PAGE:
Dan’s (not quite) Bourbon of the Week: Angel’s Envy Rye

Dan’s (not quite) Bourbon of the Week: Angel’s Envy Rye

First of all…Happy New Year!  Hopefully you had a wonderful holiday season, full of merriment, joy and bourbon.  I most certainly did, so much so that I’m just now saying Happy New Year on the 12th of January!  I would be lying if I didn’t admit that part of the delay in posting a blog was due to football – between my Missouri Tigers winning a New Years Day bowl and my beloved Detroit Lions losing a game to the Dallas Referees Cowboys, I’ve been wrapped up in football fever.

One of the best things about being emotionally invested in football this time of year is gathering with friends and coping with the nervousness of a tight game by sampling a new whiskey or two.  And that is exactly what we did as time ran down on the Lions-Cowboys.  We opened a bottle of Angel’s Envy Rye and tried something new.

I first had Angel’s Envy Rye last year at the Bourbon Classic.  I admit, by the time I sampled it, I had partaken of a few other whiskies and my palate wasn’t quite as clean as I’d like for a review.  But even then, I knew there was something very different about this pour.  It took a little longer for the A.E. Rye to make it to Michigan, so in May I purchased a bottle while in Maryland to have for myself.  This seemed the perfect opportunity to try it.

Dan’s (not quite) Bourbon of the Week: Angel's Envy Rye
Dan’s (not quite) Bourbon of the Week: Angel’s Envy Rye

Few bourbons have grown on me like Angel’s Envy has.  When I first reviewed it last year, I thought it remarkably smooth and clean – and a little dull.  And I still think that it is one of the less complex bourbons I’ve had, in that price range anyway.  But given the choice between a glass of Angel’s Envy and most other readily available bourbons, I have found I will choose the Angel’s Envy consistently. That has even included Kentucky Derby day!  So what of this Rye?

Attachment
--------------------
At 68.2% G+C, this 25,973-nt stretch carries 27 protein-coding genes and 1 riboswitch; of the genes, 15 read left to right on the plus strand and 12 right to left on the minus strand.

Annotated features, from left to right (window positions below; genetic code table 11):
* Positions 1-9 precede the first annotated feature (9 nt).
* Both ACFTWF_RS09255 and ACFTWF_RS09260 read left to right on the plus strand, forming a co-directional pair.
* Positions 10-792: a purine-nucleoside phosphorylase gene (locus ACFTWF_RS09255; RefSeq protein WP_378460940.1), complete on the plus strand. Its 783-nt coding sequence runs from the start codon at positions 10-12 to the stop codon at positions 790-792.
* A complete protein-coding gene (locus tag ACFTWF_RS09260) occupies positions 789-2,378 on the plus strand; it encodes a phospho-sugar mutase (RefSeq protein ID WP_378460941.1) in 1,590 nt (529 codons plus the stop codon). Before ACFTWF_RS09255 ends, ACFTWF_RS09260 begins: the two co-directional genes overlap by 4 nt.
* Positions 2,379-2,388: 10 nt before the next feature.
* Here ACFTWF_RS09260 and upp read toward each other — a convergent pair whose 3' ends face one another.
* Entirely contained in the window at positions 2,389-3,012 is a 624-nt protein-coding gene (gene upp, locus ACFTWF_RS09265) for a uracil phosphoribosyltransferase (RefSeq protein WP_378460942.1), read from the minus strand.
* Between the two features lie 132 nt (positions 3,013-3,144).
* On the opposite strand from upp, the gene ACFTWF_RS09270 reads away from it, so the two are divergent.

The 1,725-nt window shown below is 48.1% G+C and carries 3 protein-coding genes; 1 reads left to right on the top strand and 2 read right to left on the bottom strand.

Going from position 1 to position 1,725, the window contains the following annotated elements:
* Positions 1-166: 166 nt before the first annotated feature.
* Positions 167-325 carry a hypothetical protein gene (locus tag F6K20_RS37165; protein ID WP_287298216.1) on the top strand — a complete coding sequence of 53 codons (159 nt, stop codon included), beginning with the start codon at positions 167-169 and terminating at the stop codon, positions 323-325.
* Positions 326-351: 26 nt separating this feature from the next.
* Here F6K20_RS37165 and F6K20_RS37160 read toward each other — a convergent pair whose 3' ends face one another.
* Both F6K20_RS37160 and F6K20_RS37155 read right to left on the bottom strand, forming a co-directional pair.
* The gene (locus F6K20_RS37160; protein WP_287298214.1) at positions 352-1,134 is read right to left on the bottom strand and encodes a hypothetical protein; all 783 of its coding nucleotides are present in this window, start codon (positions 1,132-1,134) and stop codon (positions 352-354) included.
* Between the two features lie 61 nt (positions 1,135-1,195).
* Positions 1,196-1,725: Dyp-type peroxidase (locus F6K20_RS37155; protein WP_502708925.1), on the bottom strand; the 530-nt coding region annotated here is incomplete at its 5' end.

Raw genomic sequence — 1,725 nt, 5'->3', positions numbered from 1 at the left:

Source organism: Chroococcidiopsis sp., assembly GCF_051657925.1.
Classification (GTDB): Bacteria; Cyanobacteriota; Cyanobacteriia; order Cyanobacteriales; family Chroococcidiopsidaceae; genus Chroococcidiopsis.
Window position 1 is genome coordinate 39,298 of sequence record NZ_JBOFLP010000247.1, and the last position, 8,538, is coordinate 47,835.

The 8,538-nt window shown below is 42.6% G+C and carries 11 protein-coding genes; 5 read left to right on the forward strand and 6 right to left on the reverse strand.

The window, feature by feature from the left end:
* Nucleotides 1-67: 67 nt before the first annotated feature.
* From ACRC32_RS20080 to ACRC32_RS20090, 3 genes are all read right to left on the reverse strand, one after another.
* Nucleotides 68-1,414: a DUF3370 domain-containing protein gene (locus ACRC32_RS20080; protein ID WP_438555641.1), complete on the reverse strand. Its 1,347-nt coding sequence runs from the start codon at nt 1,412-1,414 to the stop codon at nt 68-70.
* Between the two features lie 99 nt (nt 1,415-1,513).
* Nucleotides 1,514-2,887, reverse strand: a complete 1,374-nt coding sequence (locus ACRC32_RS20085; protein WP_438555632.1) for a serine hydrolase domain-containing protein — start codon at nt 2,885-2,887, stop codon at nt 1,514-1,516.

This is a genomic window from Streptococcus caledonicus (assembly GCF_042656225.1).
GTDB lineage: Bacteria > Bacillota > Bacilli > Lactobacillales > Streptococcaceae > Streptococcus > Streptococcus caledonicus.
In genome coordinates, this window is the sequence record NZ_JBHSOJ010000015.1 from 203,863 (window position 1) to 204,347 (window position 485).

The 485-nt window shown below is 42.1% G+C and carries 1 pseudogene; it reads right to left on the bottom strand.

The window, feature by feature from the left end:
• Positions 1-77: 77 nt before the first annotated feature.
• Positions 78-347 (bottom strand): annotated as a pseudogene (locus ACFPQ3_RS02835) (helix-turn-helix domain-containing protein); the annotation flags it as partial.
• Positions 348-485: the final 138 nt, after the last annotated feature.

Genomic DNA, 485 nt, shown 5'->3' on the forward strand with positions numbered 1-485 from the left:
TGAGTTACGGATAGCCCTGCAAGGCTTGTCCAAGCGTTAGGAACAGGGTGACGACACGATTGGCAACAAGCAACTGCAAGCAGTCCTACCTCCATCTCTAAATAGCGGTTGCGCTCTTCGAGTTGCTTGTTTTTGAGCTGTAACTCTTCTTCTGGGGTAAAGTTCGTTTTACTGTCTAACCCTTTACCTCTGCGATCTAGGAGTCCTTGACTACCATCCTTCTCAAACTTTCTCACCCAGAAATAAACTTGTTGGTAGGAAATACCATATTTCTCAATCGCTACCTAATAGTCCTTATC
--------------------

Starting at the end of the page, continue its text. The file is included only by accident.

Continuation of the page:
I remember trying it at the Bourbon Classic and thinking “this is like candy!”  And why not – Angel’s Envy Rye is finished for “up to 18 months” in Plantation XO Rum casks.  So they take a rye whiskey, and then age it for a year and a half in rum casks before bottling it at 100 proof.  Sound interesting?  It certainly tastes interesting.

Dan’s Take:

Angel’s Envy Rye comes in the same style attractive bottle as its sister.  It’s a little pricier ($60-80), and a little harder to find.  I have read from others that it is an MGP/LDI sourced rye, so it shares characteristics with Bulleit. And let’s skip to the chase – if you like your rye whiskies tough, spicy and hot, this isn’t the one for you.  But if you like something with some sweetness, read on.

This rye has a nose that’s as exotic as the trip these barrels have seen.  There is little of the typical whiskey bite – rather, a sweet bouquet of orange peel, brown sugar, coconut and pear melt with a soft rye scent of clove, cinnamon and allspice.  This smells sugary, much more like a rum than a whiskey, and it’s light and pleasant.

The taste has a lot going on.  It has a thickness to it, creamy and buttery but with many of those same rum characteristics.  Honey and cinnamon, with a touch that could even be pineapple.  The toasted oak is very light, and the rye doesn’t fully blossom until the back of the palate.  The higher proof also shows through, and it does have a bit of a bite in the back end (if only because it started so sweet).  Make no mistake, it tastes like whiskey, not rum, but the typical pepper of rye is far offset by the sweetness that envelopes.

The finish is, admittedly, a bit confusing.  The rye notes are there, with their spice and slight burn, but there is the thickness of rum as well.  The sweetness, so nice in the sip, is a bit muddled in the finish.